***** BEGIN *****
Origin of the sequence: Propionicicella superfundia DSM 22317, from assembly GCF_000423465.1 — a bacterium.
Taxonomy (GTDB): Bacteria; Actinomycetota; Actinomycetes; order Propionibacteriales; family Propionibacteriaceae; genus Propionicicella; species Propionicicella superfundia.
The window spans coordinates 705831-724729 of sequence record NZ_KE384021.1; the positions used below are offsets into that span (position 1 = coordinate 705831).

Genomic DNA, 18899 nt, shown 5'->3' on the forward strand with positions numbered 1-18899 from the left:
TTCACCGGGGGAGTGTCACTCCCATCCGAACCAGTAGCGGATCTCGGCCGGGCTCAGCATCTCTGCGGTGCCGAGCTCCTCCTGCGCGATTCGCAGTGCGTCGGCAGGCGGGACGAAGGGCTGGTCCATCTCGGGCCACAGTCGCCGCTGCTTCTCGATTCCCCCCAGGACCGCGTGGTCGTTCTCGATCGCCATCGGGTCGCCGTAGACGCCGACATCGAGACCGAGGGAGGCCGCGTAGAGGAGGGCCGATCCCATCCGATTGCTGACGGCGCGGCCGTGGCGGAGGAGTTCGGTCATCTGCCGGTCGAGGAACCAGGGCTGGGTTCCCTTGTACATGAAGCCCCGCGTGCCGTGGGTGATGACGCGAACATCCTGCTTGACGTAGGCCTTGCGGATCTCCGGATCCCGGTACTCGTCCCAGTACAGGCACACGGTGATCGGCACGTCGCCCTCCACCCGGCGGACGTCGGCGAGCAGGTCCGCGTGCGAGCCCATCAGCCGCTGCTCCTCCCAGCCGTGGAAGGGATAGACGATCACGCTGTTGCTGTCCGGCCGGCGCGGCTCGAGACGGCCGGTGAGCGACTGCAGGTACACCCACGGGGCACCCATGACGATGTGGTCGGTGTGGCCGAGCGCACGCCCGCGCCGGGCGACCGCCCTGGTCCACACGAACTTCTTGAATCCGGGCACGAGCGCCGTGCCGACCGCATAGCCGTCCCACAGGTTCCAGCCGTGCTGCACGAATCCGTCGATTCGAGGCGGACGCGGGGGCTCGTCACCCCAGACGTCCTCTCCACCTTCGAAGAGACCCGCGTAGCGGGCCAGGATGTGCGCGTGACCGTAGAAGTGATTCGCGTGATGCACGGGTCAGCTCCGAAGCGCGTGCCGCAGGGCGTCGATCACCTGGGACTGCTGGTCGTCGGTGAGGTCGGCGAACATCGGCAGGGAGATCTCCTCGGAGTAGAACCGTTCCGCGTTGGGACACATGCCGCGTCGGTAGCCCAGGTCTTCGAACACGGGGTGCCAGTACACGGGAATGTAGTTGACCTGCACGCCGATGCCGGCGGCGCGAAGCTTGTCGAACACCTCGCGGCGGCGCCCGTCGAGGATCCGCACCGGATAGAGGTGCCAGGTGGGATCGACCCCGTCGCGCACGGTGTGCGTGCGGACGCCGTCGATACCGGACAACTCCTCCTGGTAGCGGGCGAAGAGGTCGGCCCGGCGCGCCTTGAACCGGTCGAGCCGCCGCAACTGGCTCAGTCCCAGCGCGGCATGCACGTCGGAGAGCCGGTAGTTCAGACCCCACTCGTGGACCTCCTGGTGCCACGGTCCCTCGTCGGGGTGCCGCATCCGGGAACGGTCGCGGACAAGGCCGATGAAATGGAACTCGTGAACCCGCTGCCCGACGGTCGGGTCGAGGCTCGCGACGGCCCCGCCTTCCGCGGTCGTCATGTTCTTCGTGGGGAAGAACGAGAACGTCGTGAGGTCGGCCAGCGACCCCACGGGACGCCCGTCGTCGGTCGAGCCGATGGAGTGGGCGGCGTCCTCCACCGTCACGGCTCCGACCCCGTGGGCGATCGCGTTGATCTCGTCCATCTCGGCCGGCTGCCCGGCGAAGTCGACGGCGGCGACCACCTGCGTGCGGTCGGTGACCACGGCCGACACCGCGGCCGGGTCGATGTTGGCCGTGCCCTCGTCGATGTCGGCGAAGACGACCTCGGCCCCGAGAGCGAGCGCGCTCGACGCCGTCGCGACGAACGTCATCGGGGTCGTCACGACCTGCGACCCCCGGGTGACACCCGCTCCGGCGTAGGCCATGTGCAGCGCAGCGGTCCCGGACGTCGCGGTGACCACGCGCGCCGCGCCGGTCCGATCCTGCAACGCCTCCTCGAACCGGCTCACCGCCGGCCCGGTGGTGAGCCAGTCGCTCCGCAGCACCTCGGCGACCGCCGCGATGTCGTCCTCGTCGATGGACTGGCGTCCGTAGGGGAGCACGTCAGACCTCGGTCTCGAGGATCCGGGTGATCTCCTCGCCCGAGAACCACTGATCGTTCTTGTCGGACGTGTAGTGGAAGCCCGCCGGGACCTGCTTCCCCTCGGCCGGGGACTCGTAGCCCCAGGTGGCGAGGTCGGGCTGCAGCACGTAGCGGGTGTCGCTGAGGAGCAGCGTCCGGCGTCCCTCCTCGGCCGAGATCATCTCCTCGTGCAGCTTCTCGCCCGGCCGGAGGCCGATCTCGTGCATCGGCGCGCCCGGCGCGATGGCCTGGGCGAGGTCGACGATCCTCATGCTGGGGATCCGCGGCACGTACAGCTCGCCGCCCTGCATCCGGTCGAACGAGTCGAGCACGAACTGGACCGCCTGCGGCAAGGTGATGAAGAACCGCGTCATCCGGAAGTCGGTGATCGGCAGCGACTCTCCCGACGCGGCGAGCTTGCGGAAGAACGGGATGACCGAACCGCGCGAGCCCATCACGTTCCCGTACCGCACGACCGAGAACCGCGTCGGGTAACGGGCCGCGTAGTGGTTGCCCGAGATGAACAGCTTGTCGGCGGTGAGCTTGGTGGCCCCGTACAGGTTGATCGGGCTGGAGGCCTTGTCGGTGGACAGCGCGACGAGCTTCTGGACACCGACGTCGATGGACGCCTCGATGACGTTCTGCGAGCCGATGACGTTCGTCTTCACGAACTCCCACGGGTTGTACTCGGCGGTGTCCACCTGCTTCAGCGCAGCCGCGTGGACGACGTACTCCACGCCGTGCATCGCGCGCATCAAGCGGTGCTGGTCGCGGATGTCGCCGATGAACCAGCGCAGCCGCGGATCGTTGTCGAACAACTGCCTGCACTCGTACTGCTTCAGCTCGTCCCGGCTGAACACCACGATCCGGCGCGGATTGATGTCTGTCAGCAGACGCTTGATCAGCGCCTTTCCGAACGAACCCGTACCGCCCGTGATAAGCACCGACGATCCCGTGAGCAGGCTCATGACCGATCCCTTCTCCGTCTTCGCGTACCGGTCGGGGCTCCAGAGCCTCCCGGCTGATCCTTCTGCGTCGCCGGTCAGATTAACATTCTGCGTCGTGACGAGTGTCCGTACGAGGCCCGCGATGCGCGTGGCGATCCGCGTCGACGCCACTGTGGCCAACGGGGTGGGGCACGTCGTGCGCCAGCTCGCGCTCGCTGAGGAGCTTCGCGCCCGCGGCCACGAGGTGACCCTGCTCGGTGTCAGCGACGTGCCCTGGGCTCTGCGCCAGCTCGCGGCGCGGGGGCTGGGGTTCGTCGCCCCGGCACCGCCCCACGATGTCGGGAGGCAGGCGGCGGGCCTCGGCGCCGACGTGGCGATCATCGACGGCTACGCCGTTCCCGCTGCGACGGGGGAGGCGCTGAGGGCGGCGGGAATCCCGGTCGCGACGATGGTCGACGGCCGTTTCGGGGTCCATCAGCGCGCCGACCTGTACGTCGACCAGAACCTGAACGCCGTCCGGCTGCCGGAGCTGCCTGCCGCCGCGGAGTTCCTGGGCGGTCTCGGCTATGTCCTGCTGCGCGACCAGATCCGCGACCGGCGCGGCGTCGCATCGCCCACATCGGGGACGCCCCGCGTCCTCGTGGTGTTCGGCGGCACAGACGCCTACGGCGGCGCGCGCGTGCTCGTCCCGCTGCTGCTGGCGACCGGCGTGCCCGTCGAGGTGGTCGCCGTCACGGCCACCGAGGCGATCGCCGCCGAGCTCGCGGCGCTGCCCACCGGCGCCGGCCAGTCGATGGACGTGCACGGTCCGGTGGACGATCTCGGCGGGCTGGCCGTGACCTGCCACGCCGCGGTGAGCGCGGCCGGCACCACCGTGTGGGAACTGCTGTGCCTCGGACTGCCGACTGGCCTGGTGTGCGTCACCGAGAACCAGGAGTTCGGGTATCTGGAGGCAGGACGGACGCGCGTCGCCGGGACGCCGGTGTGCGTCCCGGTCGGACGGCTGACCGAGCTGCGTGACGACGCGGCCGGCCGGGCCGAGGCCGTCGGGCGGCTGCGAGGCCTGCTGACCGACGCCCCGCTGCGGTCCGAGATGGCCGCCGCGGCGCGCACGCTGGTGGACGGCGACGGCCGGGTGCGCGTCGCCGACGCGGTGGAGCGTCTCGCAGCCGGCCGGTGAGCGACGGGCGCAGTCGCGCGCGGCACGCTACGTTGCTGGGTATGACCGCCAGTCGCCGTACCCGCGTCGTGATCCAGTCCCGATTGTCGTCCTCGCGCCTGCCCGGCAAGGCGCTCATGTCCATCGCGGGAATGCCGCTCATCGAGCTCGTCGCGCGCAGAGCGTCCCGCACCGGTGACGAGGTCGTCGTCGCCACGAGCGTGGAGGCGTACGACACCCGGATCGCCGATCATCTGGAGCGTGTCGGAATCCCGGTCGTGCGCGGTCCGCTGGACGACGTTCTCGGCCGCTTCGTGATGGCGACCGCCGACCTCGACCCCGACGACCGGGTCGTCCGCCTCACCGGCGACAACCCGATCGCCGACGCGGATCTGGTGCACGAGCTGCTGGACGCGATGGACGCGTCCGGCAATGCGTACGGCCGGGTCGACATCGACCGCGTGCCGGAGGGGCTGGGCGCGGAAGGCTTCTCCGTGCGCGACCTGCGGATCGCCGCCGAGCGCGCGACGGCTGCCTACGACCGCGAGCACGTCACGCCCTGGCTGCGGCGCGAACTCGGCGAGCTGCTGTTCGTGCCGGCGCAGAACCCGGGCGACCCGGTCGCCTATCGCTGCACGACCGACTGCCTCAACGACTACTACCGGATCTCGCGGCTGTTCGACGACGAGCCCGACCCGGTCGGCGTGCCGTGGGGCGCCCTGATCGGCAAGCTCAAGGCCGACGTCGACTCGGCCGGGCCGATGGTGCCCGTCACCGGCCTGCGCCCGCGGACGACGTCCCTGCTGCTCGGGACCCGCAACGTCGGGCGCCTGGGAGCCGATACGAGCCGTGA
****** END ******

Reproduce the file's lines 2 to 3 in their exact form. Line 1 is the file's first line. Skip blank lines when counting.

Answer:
Taxonomy (GTDB): Bacteria; Actinomycetota; Actinomycetes; order Propionibacteriales; family Propionibacteriaceae; genus Propionicicella; species Propionicicella superfundia.
The window spans coordinates 705831-724729 of sequence record NZ_KE384021.1; the positions used below are offsets into that span (position 1 = coordinate 705831).